Essentially, if we overload a learners working memory, then they are unable to process new information coming at them and that information is not retained. Think of it like a sink with a drain at the bottom. We can turn on a tap to fill the sink (provide the learner with new information). The sink fills up (cognitive load) and drains out the bottom (into long-term memory). If we turn on the tap faster than the sink can drain, the sink overflows (new information is lost).

While this is a simplistic example, it demonstrates the gist of the problem. Learners need time to process – reduce cognitive load, analyse new information and transfer it to long-term memory.

So back to our question of how long an elearning course should be. The issue of cognitive load suggests they should be shorter, to allow time for learners to digest content. And to a degree that is true. Less information is, at first glance, easier to consume than more information. That too is a simplistic analysis, however.

  • The issue is not how long an elearning course is. The issue is creating space within the elearning course. If the elearning course is FULL of content without any reflective learning activities, so that the learner never takes a break, then even a short elearning course can be a problem.
  • All learning needs pauses. Time to review and reflect. Time to stop new content and simply analyse existing content. This is why, after presenting new content, elearning needs review and reflection activities – some scenarios to analyse, a short quiz to complete, some social learning opportunities. Anything which ‘turns off the tap’ and allows learners to process what they have already received.

As a result, you can sustain elearning modules for a lengthy period, if those modules contain an appropriate amount of ‘pauses’ for the content they are presenting. This means also considering how complex the content is and how experienced the learners are. In any event, it does not mean ‘shorter is better’.

Mistake #3 – Not enough focus on chunking

Let’s continue with this thought. When considering how long an elearning course should be, we need to take a step back and consider the issue of chunking.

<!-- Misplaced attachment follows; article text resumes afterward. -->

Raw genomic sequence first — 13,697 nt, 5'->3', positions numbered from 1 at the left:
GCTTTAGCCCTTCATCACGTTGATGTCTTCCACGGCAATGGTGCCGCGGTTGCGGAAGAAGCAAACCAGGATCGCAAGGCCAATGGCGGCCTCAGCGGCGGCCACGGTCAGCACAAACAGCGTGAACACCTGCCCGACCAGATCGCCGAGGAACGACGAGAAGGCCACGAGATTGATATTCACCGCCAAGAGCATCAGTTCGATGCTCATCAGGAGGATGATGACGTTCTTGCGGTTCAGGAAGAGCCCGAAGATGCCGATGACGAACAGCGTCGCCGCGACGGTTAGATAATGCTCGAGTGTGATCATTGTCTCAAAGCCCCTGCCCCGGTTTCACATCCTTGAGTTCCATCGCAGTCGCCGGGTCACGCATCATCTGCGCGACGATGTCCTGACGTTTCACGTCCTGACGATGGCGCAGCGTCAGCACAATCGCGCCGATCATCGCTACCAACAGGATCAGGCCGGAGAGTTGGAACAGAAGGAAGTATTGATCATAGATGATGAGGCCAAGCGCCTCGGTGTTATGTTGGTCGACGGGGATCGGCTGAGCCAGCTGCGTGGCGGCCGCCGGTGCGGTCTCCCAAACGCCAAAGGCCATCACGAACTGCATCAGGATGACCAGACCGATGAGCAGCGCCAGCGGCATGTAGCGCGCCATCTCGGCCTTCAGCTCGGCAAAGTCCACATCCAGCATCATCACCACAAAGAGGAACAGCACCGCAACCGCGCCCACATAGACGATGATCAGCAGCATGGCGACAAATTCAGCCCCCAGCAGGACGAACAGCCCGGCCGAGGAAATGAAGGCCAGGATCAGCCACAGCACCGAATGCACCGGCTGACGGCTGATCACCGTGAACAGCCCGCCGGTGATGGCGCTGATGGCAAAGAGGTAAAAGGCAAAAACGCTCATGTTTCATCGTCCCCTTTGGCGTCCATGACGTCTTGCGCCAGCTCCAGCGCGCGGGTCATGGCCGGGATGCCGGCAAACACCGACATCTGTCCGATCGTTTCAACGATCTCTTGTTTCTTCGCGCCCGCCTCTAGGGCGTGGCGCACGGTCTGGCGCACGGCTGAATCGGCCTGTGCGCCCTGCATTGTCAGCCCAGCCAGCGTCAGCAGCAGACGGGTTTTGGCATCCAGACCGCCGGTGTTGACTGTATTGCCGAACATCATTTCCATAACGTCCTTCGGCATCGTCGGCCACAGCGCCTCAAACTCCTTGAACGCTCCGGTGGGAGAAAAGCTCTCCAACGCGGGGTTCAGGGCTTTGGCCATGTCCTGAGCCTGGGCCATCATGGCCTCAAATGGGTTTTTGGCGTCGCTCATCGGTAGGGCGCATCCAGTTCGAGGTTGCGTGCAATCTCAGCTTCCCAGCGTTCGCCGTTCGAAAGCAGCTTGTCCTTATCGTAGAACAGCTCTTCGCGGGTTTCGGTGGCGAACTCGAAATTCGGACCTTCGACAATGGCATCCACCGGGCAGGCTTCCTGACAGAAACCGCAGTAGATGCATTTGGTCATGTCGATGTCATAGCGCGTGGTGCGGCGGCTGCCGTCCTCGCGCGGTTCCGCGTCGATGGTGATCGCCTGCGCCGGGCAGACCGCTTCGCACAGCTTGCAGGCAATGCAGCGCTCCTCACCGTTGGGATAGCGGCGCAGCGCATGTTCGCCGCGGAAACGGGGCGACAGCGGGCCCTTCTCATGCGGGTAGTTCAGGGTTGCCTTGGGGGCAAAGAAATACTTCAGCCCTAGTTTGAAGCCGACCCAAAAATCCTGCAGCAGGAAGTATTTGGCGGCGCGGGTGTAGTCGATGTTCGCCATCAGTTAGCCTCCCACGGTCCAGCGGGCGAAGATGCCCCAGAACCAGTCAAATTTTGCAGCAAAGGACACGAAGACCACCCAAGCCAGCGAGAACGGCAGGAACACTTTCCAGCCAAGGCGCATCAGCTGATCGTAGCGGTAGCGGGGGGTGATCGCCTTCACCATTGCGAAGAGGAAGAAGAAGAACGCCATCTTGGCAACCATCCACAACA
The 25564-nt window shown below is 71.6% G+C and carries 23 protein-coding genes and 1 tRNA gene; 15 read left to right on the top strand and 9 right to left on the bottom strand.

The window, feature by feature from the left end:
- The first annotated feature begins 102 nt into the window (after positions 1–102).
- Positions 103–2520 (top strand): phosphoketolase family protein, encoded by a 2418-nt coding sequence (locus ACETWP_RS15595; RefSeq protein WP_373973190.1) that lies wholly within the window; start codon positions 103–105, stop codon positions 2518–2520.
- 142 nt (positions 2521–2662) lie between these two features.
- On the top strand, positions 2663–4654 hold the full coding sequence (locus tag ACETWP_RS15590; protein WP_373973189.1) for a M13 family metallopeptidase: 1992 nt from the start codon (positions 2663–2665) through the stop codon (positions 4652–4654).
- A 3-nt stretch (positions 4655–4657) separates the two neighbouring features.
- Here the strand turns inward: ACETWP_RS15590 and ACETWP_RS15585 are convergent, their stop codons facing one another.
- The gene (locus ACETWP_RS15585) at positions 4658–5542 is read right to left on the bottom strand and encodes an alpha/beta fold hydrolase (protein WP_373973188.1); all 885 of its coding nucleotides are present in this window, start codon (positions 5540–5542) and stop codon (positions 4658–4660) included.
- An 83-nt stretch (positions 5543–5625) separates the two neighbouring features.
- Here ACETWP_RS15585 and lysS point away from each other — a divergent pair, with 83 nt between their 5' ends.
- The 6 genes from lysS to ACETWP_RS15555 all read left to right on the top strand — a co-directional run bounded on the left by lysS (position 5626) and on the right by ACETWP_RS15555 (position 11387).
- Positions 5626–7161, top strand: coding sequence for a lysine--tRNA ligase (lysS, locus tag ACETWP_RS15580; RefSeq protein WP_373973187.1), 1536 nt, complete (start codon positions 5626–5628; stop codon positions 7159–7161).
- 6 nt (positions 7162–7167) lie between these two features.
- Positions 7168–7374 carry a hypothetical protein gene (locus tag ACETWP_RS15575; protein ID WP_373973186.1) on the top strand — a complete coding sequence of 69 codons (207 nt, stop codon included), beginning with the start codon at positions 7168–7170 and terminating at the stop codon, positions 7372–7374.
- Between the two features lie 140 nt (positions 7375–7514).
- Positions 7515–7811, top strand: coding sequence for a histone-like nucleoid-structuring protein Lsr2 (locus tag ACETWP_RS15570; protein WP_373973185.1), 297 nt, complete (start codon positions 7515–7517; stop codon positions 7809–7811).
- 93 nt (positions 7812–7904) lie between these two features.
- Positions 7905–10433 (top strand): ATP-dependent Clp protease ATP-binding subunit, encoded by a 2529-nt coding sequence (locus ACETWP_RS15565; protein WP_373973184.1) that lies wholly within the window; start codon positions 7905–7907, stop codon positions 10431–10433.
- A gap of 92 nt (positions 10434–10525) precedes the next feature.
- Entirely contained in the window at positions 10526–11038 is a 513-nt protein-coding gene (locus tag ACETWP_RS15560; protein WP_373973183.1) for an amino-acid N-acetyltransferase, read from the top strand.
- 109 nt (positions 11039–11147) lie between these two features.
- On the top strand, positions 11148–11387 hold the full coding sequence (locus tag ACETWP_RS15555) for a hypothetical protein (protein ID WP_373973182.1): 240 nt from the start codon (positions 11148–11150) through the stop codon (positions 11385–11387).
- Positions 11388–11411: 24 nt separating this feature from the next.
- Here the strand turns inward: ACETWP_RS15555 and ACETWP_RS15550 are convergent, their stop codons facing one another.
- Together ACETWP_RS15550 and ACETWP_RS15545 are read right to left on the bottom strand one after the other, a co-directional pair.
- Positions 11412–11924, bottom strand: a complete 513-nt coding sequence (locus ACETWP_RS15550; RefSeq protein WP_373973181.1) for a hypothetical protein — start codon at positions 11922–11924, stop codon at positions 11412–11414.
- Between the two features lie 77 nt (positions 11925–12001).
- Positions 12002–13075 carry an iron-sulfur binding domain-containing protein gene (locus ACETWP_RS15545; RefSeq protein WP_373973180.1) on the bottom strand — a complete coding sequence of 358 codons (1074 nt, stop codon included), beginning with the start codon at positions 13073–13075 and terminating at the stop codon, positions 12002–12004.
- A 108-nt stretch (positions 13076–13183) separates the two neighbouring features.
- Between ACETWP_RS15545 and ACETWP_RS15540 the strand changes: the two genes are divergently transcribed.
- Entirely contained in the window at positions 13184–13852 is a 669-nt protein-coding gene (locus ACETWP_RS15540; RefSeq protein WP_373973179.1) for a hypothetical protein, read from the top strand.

Say we have an elearning course which is 60 minutes in length. If that course has no checkpoints, modules or chapters within it – there is just a start and, 60 minutes later, a finish, that might indeed be too much cognitive load even with review and reflection activities (depending on the content). Chunking may therefore be the answer.

Chunking of content breaks up an elearning topic into smaller pieces. In Tribal Habits, for example, chunking occurs as follows.

  1. Elements. The smallest chunk of content is an element – a quiz, an interactive image, a video, a set of flip cards.
  2. Sections. Sections then bundle up elements of content around one small aspect of the content. So a section might consist of an image, some text, a few insights and a quiz.
  3. Points. Points then bundle up several sections around one major aspect of the content.
  4. Topic. Topics then bundle up several points to cover the defined learning objectives of the content.
  5. Pathway. Pathways then bundle up several topics to create a learning journey through a number of learning objectives.

Chunking of content this way firstly helps cognitive load by ‘pre-processing’ information for the learner – this speeds up the transfer process for the learner. Chunking helps the learner digest smaller pieces of content and organise that content into a ‘scheme’ (a pattern) which is easier to remember later.